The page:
In subsequent years Toni has worked on an impressive list of feature films. In 1999 she garnered rave reviews and an Oscar® nomination for her portrayal of a mother faced with her son's paranormal powers in The Sixth Sense. Directed by M. Night Shyamalan and co-starring Bruce Willis, The Sixth Sense was a box office phenomenon and showcased Toni's remarkable ability to totally inhabit a role.

In 2001 Toni starred opposite Hugh Grant in About A Boy and this role bolstered her international recognition with several nominations including one for a BAFTA. Her other credits during this time included Changing Lanes alongside Ben Affleck, Todd Haynes' Velvet Goldmine, Emma opposite Gwyneth Paltrow, and an unforgettable one scene performance as Kitty opposite Julianne Moore in Stephen Daldry's The Hours.

While working consistently in the international arena Toni has always returned home to Australia to appear in local films. These include roles in Rowan Woods's The Boys and her commanding portrayal of Sandy in A Japanese Story for which she won numerous local awards including the AFI and IF award. More recently she played a mother of an autistic son in Elissa Down's Black Balloon.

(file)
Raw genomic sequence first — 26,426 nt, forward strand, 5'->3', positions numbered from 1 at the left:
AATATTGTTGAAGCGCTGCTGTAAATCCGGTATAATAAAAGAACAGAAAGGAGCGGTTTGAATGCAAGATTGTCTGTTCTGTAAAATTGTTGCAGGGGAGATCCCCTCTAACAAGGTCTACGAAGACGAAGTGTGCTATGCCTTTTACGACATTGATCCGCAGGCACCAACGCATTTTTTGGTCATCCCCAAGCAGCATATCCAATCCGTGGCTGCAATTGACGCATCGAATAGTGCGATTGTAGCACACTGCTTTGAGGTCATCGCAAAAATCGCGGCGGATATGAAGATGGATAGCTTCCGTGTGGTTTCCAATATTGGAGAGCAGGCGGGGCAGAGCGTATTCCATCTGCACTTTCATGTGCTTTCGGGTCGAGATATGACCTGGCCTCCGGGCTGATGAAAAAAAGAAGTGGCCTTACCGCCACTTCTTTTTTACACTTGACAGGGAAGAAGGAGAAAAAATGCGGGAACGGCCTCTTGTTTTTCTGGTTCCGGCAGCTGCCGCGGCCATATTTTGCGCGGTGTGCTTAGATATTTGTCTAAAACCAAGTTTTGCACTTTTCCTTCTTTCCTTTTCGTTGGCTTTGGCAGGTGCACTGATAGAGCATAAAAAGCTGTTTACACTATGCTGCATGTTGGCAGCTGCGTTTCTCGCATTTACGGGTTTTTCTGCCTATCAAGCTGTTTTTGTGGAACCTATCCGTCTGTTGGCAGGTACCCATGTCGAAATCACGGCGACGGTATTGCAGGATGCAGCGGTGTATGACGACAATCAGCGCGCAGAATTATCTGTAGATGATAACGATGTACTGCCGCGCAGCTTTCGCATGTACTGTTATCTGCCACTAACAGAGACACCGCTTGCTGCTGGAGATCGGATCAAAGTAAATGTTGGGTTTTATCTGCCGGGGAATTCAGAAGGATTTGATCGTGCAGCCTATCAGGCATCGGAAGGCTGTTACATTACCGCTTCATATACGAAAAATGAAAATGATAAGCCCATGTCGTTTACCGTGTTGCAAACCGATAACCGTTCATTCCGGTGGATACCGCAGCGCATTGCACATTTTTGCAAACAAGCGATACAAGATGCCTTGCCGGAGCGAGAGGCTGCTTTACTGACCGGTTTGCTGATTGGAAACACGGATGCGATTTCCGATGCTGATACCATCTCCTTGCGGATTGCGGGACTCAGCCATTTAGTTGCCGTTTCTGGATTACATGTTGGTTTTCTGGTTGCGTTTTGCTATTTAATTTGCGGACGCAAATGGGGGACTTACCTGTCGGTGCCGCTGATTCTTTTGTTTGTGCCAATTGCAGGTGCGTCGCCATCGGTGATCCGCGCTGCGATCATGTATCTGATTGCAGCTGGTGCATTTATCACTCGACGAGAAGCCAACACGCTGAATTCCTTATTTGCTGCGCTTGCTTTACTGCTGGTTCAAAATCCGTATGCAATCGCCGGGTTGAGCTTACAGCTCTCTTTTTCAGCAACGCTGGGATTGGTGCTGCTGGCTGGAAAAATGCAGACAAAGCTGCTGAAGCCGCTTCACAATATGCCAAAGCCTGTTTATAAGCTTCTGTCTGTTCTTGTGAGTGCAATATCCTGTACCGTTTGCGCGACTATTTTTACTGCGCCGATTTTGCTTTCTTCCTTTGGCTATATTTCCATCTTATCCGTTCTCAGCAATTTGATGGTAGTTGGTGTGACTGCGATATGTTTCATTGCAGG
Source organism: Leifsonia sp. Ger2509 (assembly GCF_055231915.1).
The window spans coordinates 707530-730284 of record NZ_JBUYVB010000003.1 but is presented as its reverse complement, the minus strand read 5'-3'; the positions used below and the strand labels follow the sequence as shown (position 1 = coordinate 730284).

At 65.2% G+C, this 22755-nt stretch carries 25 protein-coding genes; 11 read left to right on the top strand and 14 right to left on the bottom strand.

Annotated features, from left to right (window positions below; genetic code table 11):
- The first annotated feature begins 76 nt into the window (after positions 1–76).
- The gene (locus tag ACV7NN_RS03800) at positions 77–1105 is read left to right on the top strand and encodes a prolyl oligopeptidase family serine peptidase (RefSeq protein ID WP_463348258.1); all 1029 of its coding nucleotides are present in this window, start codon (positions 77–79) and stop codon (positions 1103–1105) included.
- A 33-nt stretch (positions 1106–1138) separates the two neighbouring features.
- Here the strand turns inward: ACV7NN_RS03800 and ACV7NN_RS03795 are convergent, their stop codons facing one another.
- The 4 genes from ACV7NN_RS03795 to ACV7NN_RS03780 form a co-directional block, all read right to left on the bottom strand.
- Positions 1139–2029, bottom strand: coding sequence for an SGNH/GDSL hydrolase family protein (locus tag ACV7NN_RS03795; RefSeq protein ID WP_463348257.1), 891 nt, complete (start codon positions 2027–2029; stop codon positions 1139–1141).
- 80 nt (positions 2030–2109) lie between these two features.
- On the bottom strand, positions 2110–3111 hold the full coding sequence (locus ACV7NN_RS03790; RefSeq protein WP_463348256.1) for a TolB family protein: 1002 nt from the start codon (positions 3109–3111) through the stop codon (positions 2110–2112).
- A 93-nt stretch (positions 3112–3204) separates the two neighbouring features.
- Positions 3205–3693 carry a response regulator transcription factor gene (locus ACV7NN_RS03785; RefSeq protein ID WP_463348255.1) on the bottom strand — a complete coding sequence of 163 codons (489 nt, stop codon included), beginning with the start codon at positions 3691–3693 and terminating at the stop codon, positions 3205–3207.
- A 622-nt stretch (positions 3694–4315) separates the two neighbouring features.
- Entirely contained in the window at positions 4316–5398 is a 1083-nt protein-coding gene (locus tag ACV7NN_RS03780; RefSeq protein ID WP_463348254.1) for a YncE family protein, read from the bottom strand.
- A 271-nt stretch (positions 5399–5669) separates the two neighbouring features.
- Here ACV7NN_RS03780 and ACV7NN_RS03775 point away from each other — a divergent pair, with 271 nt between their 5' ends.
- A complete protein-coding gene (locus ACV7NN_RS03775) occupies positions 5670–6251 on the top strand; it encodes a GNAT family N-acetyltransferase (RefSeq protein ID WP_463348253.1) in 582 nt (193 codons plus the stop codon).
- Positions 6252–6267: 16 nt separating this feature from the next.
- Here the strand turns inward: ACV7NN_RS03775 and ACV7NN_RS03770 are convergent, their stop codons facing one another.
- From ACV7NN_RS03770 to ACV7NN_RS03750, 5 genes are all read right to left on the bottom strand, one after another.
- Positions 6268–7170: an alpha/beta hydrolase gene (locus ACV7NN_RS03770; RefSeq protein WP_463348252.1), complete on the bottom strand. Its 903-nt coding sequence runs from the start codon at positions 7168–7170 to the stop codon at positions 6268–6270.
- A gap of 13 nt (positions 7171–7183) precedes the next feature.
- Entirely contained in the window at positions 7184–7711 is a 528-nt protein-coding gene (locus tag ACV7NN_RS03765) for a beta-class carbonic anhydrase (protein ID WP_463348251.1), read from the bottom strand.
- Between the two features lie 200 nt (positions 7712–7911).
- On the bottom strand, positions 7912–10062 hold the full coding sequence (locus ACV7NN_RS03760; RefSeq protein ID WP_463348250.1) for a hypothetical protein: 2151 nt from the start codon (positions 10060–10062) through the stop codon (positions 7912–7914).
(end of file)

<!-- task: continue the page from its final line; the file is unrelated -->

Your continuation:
Toni has continued her international success in films such as the hugely successful In Her Shoes opposite Cameron Diaz, The Night Listener with Robin Williams, and of the course the much loved Little Miss Sunshine for which she once again received BAFTA and Golden Globe nominations.

Toni's diverse career has also been successful off screen with her theatrical talents being demonstrated in her critically acclaimed performance in the renowned Broadway production of The Wild Party in 2000 for which she received a Tony Award nomination for Best Performance by A Leading Actress in a Musical. She was also nominated for the Theatre World Award for Outstanding New Performance in a Broadway Production.

Toni also received celebrated reviews for her role in the Steven Spielberg produced Showtime series United States of Tara. The central character suffers a multiple personality disorder and, as the series progressed, she performed a number of characters under the guise of Tara's alter egos. Tara is a character that Collette has referred to as a 'dream role' for an actor and which has been described as one that only Toni could play.